The following was picked up by CBC News last week--fascinting in its analysis of the fruits of confession in people's lives: Jesus used the same analogy of sums of money being forgiven to explain the love of the forgiven sinner (Luke 7.36-50). I wonder whether the commitment of generous giving is restricted inside the church (which the article focuses on) or giving generally.
Catholic absolution boosts donations
People who recall, or even imagine, being absolved of their sins tend to donate more money to the church, according to British researchers.
"Recent evidence has suggested that people are more likely to behave pro-socially, such as helping, sharing, donating, co-operating and volunteering, when they feel guilty," said Ryan McKay, from the Department of Psychology at Royal Holloway College of the University of London.
"This raises the question of whether religious rituals of absolution, in which people are absolved of their sins and released from guilt, would actually make people less pro-social."
In a study done by the University of Oxford and Royal Holloway, published in the journal Religion, Brain and Behaviour, researchers posed the question: "If sin is a form of capital, might absolution rituals squander that capital?"
In the study, volunteers – all devout Catholics —were provided two memory tasks.
First, they were asked to remember a sin, privately, that they had committed in the past.
Secondly, they had to recall if they attended confession for this sin or, if they hadn't done it in reality, just to imagine doing so.
Each person was given an opportunity to donate to a local Catholic church by putting some money in an envelope.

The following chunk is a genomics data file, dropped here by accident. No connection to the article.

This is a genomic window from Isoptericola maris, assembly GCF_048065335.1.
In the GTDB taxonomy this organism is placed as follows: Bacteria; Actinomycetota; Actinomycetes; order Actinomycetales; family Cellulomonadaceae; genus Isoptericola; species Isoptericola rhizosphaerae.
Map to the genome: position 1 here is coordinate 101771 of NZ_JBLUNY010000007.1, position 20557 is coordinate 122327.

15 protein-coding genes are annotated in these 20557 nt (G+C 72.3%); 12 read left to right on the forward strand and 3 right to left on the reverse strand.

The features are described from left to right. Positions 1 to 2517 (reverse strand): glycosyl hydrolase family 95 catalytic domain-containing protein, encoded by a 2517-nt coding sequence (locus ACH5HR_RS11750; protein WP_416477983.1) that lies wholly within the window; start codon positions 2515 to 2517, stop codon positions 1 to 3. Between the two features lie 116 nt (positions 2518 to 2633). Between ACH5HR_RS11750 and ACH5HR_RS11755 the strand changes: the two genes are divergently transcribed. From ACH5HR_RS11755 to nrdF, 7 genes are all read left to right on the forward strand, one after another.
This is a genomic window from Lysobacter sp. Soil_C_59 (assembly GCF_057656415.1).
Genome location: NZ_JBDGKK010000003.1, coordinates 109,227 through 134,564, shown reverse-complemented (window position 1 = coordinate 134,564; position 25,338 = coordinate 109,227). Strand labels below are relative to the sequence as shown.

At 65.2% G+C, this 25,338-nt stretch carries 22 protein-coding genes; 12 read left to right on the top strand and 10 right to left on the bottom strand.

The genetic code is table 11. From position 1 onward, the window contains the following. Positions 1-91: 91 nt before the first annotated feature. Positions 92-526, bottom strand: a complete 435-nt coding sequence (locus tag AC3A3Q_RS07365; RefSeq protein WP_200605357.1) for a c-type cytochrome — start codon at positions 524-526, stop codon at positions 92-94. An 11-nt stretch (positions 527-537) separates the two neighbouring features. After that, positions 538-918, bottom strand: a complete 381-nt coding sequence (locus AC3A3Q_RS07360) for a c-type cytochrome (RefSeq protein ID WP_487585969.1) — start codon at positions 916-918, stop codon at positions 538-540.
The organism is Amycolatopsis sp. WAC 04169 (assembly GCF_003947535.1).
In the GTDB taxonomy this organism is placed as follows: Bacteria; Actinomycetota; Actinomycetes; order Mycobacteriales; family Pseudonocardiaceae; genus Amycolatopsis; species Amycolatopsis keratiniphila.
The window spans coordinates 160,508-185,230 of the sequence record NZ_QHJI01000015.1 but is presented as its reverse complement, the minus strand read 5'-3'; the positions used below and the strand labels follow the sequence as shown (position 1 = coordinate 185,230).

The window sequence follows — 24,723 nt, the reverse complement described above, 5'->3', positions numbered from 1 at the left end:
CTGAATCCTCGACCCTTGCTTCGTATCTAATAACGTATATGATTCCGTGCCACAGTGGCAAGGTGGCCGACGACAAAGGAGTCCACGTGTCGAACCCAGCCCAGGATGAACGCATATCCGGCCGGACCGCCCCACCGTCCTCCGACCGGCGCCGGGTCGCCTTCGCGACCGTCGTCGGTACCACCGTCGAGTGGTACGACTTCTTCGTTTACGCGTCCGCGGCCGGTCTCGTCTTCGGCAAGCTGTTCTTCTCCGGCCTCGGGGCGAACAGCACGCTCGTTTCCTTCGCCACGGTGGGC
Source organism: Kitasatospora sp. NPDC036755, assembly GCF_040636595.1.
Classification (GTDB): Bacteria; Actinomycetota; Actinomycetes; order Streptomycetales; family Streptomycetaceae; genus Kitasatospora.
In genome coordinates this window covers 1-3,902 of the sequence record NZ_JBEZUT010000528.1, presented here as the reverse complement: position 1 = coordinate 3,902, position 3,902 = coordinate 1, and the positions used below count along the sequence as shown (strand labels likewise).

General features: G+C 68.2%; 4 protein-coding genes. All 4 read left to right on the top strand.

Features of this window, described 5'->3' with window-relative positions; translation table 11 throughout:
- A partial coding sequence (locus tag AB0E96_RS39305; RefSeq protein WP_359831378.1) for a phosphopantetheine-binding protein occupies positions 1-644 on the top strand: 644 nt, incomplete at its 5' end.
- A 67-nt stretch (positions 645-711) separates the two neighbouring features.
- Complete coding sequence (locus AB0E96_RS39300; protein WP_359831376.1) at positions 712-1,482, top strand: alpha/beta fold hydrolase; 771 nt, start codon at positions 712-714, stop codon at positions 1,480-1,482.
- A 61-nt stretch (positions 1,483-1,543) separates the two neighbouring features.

The participants were divided between those whose money was collected before they remembered being absolved and those who donated after trying to make that recollection.
Researchers discovered that the participants who recalled being absolved, or who merely imagined being absolved, increased their donations.
In addition, donations were extra generous if the person had a strong belief in divine judgment and engaged in religious activities such as praying or Bible reading.
"The results of our study suggest … that 'releasing' people from their sin has a positive pro-social effect. This indicates that the Catholic ritual of confession is an effective means of promoting commitment to the church."
Other religions, including Islam and Hinduism, also have concepts of absolution. Researchers say they would like to analyze adherents of those religions the next time around to see if the results are comparable to Catholics.
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CATHOLIC EDUCATIONAL LEADERS
MEET AT DIOCESAN CENTRE
Last Wednesday, the Ottawa Catholic School Board Principals and several OCSB supervisory staff held one of their planning meetings in the Diocesan Centre. I addressed them on the New Evangelization and the Year of Faith and celebrated Mass before the lunch break in the Chapel.
Among the questions presented by my Vicar, Father Geoffrey Kerslake, was the implementation in the English Sector of the restoration of Confirmation within the sixth grade programs in our parishes, schools and families.
Some photos from the Eucharist: courtesy Sarah DuBroy.